Leadership trust

SECTION-A

Drawing on and referring to theories and approaches to leadership introduced in the module, critically assess what you learned about leadership from your experience at the Leadership Trust. Please include examples to support your argument/discussion.

In this study leadership and its different theories have been studied. The study undertakes the trait theory, behavior and contingency theory and tries to find which one is more acceptable by the managers in an organization. It also studies which leadership theory is flexible and how it makes the decision of leaders flexible.

The traditional view of leadership states that leaders are those who lead a team either because they are physically stronger than any other or, as chosen by those who have the right to do so, or because they are elected. This is an old perspective of leadership. We live in the knowledge era, where power is from the official figures of authority were the power to convey the right ideas to develop and promote new thoughts, better ways to do things like new products can be done. This is impermanent; it keeps on changing from person to person, where there is rapid modernization. In the words of Bass (1990), "there are numerous definitions of leadership and the scholars have tried to define." Like many previous researchers have dedicated their study on leadership revision and have published many theories about leadership.

The evaluation of leadership literature shows a growing number of thoughts as of the "Great Man" and "trait theories" to "Transformational leadership". While early on theories incline to focus on the distinctiveness and actions of successful leaders, the later theories started focusing on conceptual character of leadership. Each one of those theories is based on individual perspective of a leader, even if school of thought increasingly recognized this "distributed leadership". This method with its basic fundamentals of sociology, psychology and political science instead of time management defines it 1as a process which is implemented throughout the company and not owned exclusively by the officially nominated leader. The stress is thus transferred from growth of "leaders" to build up "leaderful" organizations, with mutual responsibility for the leadership (Blake and Mouton, 1964).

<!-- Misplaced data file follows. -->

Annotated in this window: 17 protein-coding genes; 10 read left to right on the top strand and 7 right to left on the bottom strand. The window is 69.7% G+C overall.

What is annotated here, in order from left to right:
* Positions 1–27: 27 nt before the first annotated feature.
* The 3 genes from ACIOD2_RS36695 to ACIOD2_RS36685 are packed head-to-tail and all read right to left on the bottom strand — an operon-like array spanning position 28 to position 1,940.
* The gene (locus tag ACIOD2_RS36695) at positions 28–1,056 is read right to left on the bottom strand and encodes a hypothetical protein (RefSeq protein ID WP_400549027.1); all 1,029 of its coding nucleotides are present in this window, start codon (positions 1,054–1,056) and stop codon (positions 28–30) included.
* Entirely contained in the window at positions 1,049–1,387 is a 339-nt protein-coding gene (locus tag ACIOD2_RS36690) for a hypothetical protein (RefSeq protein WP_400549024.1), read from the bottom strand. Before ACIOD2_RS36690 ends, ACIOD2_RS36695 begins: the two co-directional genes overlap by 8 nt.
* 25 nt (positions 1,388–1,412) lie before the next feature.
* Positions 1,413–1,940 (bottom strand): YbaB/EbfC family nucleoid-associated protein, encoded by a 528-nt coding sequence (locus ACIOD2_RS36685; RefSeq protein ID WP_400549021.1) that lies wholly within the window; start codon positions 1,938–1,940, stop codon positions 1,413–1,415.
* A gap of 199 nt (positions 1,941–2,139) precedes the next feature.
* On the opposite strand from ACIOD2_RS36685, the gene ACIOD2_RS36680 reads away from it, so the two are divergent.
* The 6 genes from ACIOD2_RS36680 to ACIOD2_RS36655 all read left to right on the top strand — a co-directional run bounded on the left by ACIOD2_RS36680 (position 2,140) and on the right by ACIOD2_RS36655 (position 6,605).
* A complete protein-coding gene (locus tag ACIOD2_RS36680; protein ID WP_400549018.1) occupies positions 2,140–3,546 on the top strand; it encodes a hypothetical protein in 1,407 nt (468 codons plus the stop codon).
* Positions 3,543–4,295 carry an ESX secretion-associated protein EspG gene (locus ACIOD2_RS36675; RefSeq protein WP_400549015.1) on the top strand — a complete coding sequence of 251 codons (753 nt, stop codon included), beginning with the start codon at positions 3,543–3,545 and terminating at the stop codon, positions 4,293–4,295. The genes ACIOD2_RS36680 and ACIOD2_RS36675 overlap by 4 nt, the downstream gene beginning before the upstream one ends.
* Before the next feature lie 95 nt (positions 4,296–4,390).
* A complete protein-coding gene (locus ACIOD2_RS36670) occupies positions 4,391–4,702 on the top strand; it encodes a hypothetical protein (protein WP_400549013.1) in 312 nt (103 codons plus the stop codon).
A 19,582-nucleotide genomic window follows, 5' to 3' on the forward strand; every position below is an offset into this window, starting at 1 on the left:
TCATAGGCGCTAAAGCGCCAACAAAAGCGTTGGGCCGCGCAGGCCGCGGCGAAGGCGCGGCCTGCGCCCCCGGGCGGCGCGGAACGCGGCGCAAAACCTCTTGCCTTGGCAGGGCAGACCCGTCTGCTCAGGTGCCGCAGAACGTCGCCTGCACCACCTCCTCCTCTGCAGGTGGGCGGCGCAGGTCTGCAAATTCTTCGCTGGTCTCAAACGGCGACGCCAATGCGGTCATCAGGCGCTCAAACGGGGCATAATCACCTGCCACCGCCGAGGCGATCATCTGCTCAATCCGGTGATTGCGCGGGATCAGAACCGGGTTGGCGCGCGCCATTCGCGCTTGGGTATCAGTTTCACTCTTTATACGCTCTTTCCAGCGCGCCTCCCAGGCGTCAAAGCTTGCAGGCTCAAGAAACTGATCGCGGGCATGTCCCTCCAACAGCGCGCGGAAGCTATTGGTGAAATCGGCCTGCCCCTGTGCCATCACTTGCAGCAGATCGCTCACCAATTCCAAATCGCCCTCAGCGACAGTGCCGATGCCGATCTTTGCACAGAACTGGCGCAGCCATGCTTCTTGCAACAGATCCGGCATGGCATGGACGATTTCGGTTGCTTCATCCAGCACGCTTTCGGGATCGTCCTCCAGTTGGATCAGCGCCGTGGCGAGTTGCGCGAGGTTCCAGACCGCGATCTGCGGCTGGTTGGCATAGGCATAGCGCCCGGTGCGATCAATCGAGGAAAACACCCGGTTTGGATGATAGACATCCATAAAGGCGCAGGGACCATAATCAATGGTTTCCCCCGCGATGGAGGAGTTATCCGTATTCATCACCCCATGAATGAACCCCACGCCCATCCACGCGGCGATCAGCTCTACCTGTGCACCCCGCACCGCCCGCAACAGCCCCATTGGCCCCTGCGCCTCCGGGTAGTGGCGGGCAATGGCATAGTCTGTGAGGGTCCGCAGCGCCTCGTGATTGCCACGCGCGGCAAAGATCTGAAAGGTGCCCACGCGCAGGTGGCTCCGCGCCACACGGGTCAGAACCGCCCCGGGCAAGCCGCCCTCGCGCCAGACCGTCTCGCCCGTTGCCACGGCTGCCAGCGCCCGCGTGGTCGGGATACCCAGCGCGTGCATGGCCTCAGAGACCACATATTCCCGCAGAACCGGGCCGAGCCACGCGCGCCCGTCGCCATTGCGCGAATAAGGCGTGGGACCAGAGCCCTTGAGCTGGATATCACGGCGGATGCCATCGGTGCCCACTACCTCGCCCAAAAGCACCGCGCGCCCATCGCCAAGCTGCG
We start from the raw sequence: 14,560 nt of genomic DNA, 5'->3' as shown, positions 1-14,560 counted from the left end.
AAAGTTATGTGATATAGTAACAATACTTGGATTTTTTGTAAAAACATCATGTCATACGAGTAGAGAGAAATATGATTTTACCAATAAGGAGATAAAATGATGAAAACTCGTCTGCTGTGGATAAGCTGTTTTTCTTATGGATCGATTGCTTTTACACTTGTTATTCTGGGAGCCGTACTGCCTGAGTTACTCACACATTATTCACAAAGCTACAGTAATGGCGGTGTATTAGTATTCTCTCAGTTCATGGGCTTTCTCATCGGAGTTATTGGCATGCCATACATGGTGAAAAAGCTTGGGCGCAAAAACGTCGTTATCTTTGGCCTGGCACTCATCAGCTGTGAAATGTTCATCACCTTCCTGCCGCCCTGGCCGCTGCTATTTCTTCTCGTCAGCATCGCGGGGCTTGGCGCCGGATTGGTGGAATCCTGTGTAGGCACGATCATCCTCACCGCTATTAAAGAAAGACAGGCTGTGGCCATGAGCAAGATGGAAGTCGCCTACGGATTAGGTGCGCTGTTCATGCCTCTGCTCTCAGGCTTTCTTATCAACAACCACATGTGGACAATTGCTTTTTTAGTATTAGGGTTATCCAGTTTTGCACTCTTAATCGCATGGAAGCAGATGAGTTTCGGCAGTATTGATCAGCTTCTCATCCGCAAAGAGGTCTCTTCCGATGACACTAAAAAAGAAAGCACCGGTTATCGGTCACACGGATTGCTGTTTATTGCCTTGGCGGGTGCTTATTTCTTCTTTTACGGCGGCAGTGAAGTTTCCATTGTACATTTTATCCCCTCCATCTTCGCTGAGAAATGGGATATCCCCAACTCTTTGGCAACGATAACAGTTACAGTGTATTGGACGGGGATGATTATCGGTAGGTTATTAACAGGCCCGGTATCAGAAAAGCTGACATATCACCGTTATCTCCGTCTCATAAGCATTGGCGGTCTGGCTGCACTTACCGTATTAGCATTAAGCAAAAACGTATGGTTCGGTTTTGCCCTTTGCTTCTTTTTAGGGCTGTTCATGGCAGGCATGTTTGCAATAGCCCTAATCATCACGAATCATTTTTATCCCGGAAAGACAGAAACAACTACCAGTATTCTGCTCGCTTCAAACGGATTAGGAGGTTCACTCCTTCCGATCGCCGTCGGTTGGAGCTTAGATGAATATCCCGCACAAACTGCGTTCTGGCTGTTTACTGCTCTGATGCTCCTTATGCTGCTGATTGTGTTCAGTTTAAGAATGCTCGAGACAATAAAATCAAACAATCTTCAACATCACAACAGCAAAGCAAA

Trait theory: The Trait theory is derived on or after the theory of "Great Man" which defines it as a method to identify the key features of good leaders. It is supposed that through this critical approach qualities could be isolated and that people with distinct qualities could be employed, chosen and put into leadership positions. The problem with this theory was that it was difficult to define the distinct qualities and if once they were defined it was difficult to match the people with these qualities. But this does not determined that a person cannot be a leader. The reliability in the results was less but there were some traits which were common. They were: friendliness, social skill, emotional skill, group task, motivational level, intelligence. On the basis of these traits the person could be evaluated. (Stogdill, 1974)

Behavior theory: The result of Trait theory was no sufficient. It was not possible to measure the characteristics like honesty, loyalty, faithfulness, or diligence. So another approach was to be developed. The theory which was developed to overcome this problem was behavior theory developed by "Douglas McGregor (1960). His theory stressed on the overall performance and output of the persons.

Theory X managers believes that: The normal human being has a natural detest of effort and tries to stay away from it. Due to this many people get punishments, threatening or are controlled 19to do the work in order to achieve the company objectives. Moreover the common human being wishes evade from accountability, has less aspiration, and desires safety (McGregor, 1960).

Theory Y managers believe that: The physical and mental attempt in job is as normal as engage in recreation or break, and the normal individual, in appropriate circumstances, discovers not only to admit but to look for accountability. People will implement self-direction and self-control to attain goal to which they are dedicated. The capability to use a comparatively high stage of thoughts, originality, and creativeness in the explanation of managerial troubles is extensively, barely, disseminated in the people, and the intellectual level of the normal person is partially used under the circumstances of up to date industrial life. (McGregor, 1960)